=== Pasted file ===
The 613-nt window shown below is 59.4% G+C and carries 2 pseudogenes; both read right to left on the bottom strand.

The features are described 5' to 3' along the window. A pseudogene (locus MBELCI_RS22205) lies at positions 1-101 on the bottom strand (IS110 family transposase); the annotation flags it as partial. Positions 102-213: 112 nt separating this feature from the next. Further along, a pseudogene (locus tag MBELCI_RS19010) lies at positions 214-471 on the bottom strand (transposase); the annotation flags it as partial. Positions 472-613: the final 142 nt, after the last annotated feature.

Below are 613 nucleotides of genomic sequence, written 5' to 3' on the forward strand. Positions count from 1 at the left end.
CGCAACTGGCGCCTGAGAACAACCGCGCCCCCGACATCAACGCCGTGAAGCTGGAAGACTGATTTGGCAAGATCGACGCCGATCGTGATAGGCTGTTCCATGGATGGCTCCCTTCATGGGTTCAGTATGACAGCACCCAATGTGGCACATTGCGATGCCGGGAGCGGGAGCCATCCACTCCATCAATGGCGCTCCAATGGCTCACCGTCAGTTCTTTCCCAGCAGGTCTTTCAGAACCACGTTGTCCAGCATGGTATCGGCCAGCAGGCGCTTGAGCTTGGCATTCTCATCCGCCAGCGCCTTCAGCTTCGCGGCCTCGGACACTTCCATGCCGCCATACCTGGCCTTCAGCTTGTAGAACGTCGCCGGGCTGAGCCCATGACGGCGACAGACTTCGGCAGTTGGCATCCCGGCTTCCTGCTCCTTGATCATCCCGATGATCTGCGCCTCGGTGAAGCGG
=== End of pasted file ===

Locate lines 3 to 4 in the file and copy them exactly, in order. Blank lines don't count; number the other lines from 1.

Below are 613 nucleotides of genomic sequence, written 5' to 3' on the forward strand. Positions count from 1 at the left end.
CGCAACTGGCGCCTGAGAACAACCGCGCCCCCGACATCAACGCCGTGAAGCTGGAAGACTGATTTGGCAAGATCGACGCCGATCGTGATAGGCTGTTCCATGGATGGCTCCCTTCATGGGTTCAGTATGACAGCACCCAATGTGGCACATTGCGATGCCGGGAGCGGGAGCCATCCACTCCATCAATGGCGCTCCAATGGCTCACCGTCAGTTCTTTCCCAGCAGGTCTTTCAGAACCACGTTGTCCAGCATGGTATCGGCCAGCAGGCGCTTGAGCTTGGCATTCTCATCCGCCAGCGCCTTCAGCTTCGCGGCCTCGGACACTTCCATGCCGCCATACCTGGCCTTCAGCTTGTAGAACGTCGCCGGGCTGAGCCCATGACGGCGACAGACTTCGGCAGTTGGCATCCCGGCTTCCTGCTCCTTGATCATCCCGATGATCTGCGCCTCGGTGAAGCGG